How to cite: F. NEKVAPIL, S. TOMŠIĆ, S. CINTĂ PINZARU (2018) Comparative Raman spectroscopy study of the coelomic fluid of grazing sea urchins and their native seawater: prospect for a potential indicator of environmental aggression.
2018 Air and Water Components of the Environment Conference Proceedings, P. 27-34, DOI: 10.24193/AWC2018_04
COMPARATIVE RAMAN SPECTROSCOPY STUDY OF THE COELOMIC FLUID OF GRAZING SEA URCHINS AND THEIR NATIVE SEAWATER: PROSPECT FOR A POTENTIAL INDICATOR OF ENVIRONMENTAL AGGRESSION
F. NEKVAPIL, S. TOMŠIĆ, S. CINTĂ PINZARU
ABSTRACT. – Sea urchins have limited ability to move, and they use the watervascular circulation system to pump surrounding sea water in order to set body parts in motion. It is therefore thought that coelomic fluid, a body fluid of sea urchins which acts as its internal transport and immune system, contains metabolised pollutants. In the present study, we developed a method for detection of carotenoids in the coelomic fluid by Raman spectroscopy. Carotenoids were obtained from the coelomic fluid by ethanol extraction and their selective resonance Raman signal was enhanced employing the surface enhanced Raman scattering (SERS) technique. Carotenoids are ingested by sea urchins through their plant-based diet, metabolised and transported into the coelomic fluid, where they were detected for the first time via SERS. We further investigated the correlations of carotenoids signalling from the coelomic fluid with the local sea water to prospect a potential linkage with changes under environmental aggression. The antioxidative and immunomodulatory role of carotenoids, especially of β-carotene, was extensively studied in vertebrates (Chew and Park, 2004). Biological defence and increased antioxidant activity is associated with an increased carotenoids level and/or change in their species balance in native sea urchins. Additionally, we compared relative sulfate concentration of sea urchin coelomic fluid with local sea water using FT-Raman technique. We discuss the possibility for development of methods for rapid and cost effective monitoring of the native environmental waters via sea urchin carotenoids. Other co-existent pollutants which may enter the coelomic fluid via the digestive system or through water-vascular system of sea urchins are expected to correlate with the animal response via an increased antioxidant activity due to carotenoids. Thus, sea urchins may prove to be good sentinels of environmental water changes via their carotenoids signalling.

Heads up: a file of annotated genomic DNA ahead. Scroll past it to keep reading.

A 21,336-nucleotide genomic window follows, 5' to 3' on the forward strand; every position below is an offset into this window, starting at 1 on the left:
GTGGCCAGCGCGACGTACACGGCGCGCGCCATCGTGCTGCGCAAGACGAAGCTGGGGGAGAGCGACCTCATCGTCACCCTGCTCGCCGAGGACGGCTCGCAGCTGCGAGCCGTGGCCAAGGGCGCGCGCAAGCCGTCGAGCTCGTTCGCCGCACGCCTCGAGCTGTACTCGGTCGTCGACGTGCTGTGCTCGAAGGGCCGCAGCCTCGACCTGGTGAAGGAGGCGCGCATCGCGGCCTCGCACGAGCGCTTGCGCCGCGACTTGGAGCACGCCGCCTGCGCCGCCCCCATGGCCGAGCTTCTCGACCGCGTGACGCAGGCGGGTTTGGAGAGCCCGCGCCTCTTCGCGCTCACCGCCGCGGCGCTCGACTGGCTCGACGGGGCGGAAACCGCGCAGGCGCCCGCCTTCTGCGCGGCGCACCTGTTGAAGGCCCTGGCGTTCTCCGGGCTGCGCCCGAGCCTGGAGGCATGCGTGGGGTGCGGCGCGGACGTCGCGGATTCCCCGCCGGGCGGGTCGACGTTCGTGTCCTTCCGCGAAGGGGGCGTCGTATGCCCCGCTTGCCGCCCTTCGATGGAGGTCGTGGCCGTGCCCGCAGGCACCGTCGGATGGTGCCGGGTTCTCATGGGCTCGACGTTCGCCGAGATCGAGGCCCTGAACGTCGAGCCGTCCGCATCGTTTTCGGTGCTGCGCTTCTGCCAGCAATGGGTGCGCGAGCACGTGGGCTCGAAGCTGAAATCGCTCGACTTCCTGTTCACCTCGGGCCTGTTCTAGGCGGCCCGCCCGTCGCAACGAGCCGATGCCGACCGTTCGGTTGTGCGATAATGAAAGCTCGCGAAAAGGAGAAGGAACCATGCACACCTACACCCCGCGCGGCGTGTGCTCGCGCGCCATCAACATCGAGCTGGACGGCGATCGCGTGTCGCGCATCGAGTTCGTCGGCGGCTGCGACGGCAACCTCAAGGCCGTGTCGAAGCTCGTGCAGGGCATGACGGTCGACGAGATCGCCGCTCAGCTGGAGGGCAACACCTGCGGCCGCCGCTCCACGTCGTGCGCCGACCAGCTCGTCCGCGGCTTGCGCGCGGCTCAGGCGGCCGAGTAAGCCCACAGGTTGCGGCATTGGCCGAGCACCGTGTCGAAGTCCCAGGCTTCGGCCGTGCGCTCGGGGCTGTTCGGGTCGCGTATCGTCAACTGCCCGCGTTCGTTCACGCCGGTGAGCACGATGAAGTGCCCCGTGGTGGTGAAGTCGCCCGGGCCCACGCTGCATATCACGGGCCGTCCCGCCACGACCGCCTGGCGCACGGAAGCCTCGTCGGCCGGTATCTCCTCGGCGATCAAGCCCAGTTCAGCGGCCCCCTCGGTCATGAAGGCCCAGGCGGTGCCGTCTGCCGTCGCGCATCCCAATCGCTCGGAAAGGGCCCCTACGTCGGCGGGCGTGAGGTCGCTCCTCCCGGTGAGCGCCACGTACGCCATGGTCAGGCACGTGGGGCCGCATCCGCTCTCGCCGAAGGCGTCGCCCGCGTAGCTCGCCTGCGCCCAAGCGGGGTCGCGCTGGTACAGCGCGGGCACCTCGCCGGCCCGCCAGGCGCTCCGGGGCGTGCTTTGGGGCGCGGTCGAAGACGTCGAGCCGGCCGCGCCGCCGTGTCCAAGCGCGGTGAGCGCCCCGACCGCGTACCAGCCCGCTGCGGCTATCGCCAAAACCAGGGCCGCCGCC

Keywords: environmental water, pollutants, sea urchins, Raman spectroscopy.